"I am asking and imploring people, the more we do this the more lives we save," he said. "The more we do this the better chance we have to get out of this sooner, I believe, because we will start to catch up with some of the testing and the isolation of the people who most need it."
Walz said that if he decides to extend the "Stay at Home" order past April 10, he will make that determination in the beginning or middle of next week.
Walz and state officials said their requests for more coronavirus testing supplies from the federal government have gone unanswered. MDH Commissioner Jan Malcolm said some of the chemical reagents they need for testing are backordered, and their public health laboratory has enough for 600 more tests. They have other methods of testing, but that specific one is their highest capacity testing platform.
Fortunately, Malcolm said, hospitals are developing their own testing platforms and some other testing strategies are being developed but are not yet on the market. She said they are figuring those things into their forward-looking strategy.
Protective equipment for health care workers, like masks, also continue to be in short supply.
"Governors are deeply concerned about the shortage of personal protective equipment," Walz said after a call with all the governors in the country.
Director of Emergency Management Joe Kelly said if people are able to make cloth masks, that they should first give them to people in public-facing or high-contact situations like transit drivers; Department of Corrections workers and inmates; and health care workers who do not directly interact with patients like food service and janitorial staff. Medical-grade masks are going first to front-line health care workers who interact with patients.
Malcolm acknowledged that the general public wearing cloth masks to keep from spreading coronavirus to others, in case they are asymptomatic carriers, "would not be overprotective at this point."
MDH Infectious Disease Director Kris Ehresmann said, however, that "while this may be useful for everyone down the road," their first priority with even the cloth masks is that they're available in health care facilities and congregate care settings like assisted living or prisons.
With the holidays coming up, Malcolm strongly urged Minnesotans to not gather with people outside of their household.
Malcolm also encouraged people to donate blood, since the supply is low due to blood drive cancellations. She said donating blood is still safe and can be done while practicing social distance.
This April is the first since 1883 in which baseball will not be played due to extraordinary circumstances, according to Walz. The Governor's Fishing Opener in Otter Tail County has also been postponed until 2021. The fishing opener itself, however, is on as scheduled.
Gov. Walz reminded Minnesotans to fill out the Census form received by mail. The form can also be filled out online.
Steve Grove, Commissioner of the Department of Employment and Economic Development, gave an update on unemployment, saying the state has received 272,766 applications since March 16. That's more than they received in all of 2019.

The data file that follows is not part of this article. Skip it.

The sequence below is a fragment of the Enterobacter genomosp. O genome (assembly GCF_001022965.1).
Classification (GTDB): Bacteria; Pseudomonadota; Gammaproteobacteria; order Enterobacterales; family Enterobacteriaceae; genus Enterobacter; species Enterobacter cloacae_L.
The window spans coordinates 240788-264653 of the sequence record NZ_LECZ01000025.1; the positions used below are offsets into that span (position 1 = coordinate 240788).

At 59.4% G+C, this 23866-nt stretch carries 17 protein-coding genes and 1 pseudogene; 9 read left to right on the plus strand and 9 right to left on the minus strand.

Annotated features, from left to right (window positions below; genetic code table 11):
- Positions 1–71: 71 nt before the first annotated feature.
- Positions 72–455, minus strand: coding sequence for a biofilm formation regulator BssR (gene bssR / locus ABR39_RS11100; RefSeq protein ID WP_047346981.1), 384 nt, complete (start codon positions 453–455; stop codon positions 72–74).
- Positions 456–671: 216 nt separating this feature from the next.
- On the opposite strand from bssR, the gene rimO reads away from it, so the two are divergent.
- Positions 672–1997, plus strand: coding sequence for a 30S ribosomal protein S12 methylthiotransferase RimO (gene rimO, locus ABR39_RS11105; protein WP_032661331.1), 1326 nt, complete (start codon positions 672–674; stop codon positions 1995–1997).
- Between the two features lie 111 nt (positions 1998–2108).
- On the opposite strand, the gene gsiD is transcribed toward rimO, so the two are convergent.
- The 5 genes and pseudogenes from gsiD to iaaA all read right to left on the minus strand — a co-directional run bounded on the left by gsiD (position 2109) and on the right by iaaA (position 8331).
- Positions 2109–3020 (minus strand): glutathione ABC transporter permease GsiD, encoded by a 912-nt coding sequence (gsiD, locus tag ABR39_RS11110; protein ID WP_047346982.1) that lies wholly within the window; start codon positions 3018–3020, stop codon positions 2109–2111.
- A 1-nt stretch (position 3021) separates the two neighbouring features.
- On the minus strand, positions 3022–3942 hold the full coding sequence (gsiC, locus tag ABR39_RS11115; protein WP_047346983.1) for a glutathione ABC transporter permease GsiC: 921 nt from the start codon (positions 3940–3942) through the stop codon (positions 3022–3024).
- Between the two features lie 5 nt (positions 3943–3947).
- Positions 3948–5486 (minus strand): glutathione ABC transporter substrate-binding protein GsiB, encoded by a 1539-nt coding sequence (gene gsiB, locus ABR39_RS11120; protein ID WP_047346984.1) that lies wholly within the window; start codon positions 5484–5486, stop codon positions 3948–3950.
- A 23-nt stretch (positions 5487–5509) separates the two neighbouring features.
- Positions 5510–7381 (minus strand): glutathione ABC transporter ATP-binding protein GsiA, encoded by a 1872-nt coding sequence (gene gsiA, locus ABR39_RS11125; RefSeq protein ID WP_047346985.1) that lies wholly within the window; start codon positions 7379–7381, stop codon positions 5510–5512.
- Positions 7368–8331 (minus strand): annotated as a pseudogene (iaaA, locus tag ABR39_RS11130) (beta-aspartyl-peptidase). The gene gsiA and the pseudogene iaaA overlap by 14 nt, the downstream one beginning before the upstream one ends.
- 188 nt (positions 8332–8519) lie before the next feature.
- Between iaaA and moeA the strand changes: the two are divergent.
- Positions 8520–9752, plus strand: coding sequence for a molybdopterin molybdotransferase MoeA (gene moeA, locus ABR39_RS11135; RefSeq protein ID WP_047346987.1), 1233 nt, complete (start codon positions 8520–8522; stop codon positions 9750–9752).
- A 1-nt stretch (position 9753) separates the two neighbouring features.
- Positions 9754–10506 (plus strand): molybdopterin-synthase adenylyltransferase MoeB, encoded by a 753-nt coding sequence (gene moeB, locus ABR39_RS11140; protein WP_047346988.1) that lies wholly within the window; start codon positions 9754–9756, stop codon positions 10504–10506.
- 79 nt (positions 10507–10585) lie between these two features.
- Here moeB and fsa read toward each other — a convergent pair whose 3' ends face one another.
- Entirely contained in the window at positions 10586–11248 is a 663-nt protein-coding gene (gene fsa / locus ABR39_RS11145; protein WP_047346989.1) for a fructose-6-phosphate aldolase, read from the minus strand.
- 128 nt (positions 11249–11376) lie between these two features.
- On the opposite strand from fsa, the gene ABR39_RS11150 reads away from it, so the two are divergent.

Grove said that people will receive their unemployment checks a week or two after they apply, and checks will be back-dated to the day they were separated from work.
Grove also pointed out that for those laid off from work, including health care workers furloughed due to the freeze on elective surgeries, there are still places hiring.
Ehresmann gave more details on the five deaths reported Wednesday, saying they were a 76-year-old from Winona County, a 92-year-old and an 82-year-old from Hennepin County, an 81-year-old from Martin County, and an 81-year-old from Dakota County.
Walz announced he'll give the State of the State this Sunday night, April 5, at 7 p.m. via remote video conference from his residence.
The Wisconsin Department of Health Services says there are now 1,550 confirmed COVID-19 cases in the state. Those include 398 hospitalizations.
Twenty-four people in the state have died as of Wednesday.
Milwaukee County has the most cases at 780, with 11 deaths. Dane County has 215 confirmed cases and two deaths. And Ozaukee County, with 46 cases, has seen three deaths.
The Minnesota Department of Health has reported five additional deaths related to COVID-19 in the state, and another 60 cases confirmed.
That brings Minnesota's total count of official cases to 689 as of Wednesday. Seventeen people have died, according to MDH.
Those numbers are considered the "tip of the iceberg," as coronavirus is believed to be circulating widely. State officials are urging the public to stay home and practice social distancing, as Gov. Tim Walz's "Stay at Home" order remains in effect.
Crow Wing, Freeborn and Yellow Medicine Counties all saw their first confirmed cases reported on Wednesday. Hennepin County still has the most cases at 218, with Olmsted and Ramsey Counties both above 60.
Fifty-four people are hospitalized as of Wednesday, with 27 in the ICU. In total, MDH says 122 people have needed to be hospitalized. A total of 342 people who tested positive no longer need to be isolated.
In breaking down data on the cases, health officials say the median age of those testing positive is 47, while the median age of those dying from the virus is 84. The total age range in cases runs from 4 months to 104 years.
Community transmission is now considered to be the cause of the largest number of cases, at 30%. Twenty-one percent had known exposure to a case, and 20% traveled to another state.
At this point in the pandemic more than 20,000 Minnesotans have been tested by MDH or an outside lab.
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The state of Minnesota has set up a hotline for general questions about coronavirus at 651-201-3920 or 1-800-657-3903, available 7 a.m. to 7 p.m.